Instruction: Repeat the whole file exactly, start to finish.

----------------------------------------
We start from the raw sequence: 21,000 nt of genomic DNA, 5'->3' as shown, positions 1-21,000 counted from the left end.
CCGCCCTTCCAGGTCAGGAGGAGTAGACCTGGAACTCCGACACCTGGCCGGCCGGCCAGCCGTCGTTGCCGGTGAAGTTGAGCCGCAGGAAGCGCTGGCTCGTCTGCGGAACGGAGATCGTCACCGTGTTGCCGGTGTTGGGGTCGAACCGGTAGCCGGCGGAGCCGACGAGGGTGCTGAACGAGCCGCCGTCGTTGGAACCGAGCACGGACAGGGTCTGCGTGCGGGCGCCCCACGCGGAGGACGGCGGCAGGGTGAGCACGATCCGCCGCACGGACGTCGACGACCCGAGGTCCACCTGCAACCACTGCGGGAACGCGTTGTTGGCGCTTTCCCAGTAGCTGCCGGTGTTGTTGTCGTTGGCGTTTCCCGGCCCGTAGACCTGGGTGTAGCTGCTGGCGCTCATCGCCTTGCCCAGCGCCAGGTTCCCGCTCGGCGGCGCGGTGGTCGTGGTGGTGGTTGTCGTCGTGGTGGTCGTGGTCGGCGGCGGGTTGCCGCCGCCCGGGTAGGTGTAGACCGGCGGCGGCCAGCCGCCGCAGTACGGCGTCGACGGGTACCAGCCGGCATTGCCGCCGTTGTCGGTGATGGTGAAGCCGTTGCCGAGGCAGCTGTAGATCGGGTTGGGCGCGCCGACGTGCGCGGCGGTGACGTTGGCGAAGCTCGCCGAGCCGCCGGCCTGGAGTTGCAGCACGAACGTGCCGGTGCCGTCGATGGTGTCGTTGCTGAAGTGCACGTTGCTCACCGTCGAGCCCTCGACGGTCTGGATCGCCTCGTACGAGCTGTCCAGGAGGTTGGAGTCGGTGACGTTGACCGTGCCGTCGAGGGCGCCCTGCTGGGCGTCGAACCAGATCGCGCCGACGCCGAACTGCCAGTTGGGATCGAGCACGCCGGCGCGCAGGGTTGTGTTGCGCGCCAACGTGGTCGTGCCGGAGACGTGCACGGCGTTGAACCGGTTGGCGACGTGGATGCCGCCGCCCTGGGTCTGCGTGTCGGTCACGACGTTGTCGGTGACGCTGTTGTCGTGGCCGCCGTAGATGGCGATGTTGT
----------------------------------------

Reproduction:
We start from the raw sequence: 21,000 nt of genomic DNA, 5'->3' as shown, positions 1-21,000 counted from the left end.
CCGCCCTTCCAGGTCAGGAGGAGTAGACCTGGAACTCCGACACCTGGCCGGCCGGCCAGCCGTCGTTGCCGGTGAAGTTGAGCCGCAGGAAGCGCTGGCTCGTCTGCGGAACGGAGATCGTCACCGTGTTGCCGGTGTTGGGGTCGAACCGGTAGCCGGCGGAGCCGACGAGGGTGCTGAACGAGCCGCCGTCGTTGGAACCGAGCACGGACAGGGTCTGCGTGCGGGCGCCCCACGCGGAGGACGGCGGCAGGGTGAGCACGATCCGCCGCACGGACGTCGACGACCCGAGGTCCACCTGCAACCACTGCGGGAACGCGTTGTTGGCGCTTTCCCAGTAGCTGCCGGTGTTGTTGTCGTTGGCGTTTCCCGGCCCGTAGACCTGGGTGTAGCTGCTGGCGCTCATCGCCTTGCCCAGCGCCAGGTTCCCGCTCGGCGGCGCGGTGGTCGTGGTGGTGGTTGTCGTCGTGGTGGTCGTGGTCGGCGGCGGGTTGCCGCCGCCCGGGTAGGTGTAGACCGGCGGCGGCCAGCCGCCGCAGTACGGCGTCGACGGGTACCAGCCGGCATTGCCGCCGTTGTCGGTGATGGTGAAGCCGTTGCCGAGGCAGCTGTAGATCGGGTTGGGCGCGCCGACGTGCGCGGCGGTGACGTTGGCGAAGCTCGCCGAGCCGCCGGCCTGGAGTTGCAGCACGAACGTGCCGGTGCCGTCGATGGTGTCGTTGCTGAAGTGCACGTTGCTCACCGTCGAGCCCTCGACGGTCTGGATCGCCTCGTACGAGCTGTCCAGGAGGTTGGAGTCGGTGACGTTGACCGTGCCGTCGAGGGCGCCCTGCTGGGCGTCGAACCAGATCGCGCCGACGCCGAACTGCCAGTTGGGATCGAGCACGCCGGCGCGCAGGGTTGTGTTGCGCGCCAACGTGGTCGTGCCGGAGACGTGCACGGCGTTGAACCGGTTGGCGACGTGGATGCCGCCGCCCTGGGTCTGCGTGTCGGTCACGACGTTGTCGGTGACGCTGTTGTCGTGGCCGCCGTAGATGGCGATGTTGT